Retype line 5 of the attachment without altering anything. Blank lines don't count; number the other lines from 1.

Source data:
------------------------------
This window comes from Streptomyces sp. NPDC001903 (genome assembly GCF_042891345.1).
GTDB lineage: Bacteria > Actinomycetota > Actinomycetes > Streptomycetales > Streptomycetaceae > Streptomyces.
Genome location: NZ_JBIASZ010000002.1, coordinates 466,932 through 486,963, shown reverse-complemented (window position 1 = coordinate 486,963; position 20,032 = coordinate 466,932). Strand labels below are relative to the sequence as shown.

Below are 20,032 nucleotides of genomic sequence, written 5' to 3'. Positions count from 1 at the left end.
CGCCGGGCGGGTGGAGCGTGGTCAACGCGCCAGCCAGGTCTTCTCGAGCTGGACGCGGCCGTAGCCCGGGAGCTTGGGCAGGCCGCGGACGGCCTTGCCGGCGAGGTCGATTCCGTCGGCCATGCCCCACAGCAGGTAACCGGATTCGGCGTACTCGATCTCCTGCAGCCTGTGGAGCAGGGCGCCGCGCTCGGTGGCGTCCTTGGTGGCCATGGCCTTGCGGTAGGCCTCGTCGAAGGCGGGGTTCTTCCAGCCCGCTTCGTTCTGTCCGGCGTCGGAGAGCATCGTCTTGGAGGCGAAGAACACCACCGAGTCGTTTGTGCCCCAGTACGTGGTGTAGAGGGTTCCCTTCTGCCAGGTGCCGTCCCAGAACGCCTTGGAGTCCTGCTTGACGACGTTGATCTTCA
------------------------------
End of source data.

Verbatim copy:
CGCCGGGCGGGTGGAGCGTGGTCAACGCGCCAGCCAGGTCTTCTCGAGCTGGACGCGGCCGTAGCCCGGGAGCTTGGGCAGGCCGCGGACGGCCTTGCCGGCGAGGTCGATTCCGTCGGCCATGCCCCACAGCAGGTAACCGGATTCGGCGTACTCGATCTCCTGCAGCCTGTGGAGCAGGGCGCCGCGCTCGGTGGCGTCCTTGGTGGCCATGGCCTTGCGGTAGGCCTCGTCGAAGGCGGGGTTCTTCCAGCCCGCTTCGTTCTGTCCGGCGTCGGAGAGCATCGTCTTGGAGGCGAAGAACACCACCGAGTCGTTTGTGCCCCAGTACGTGGTGTAGAGGGTTCCCTTCTGCCAGGTGCCGTCCCAGAACGCCTTGGAGTCCTGCTTGACGACGTTGATCTTCA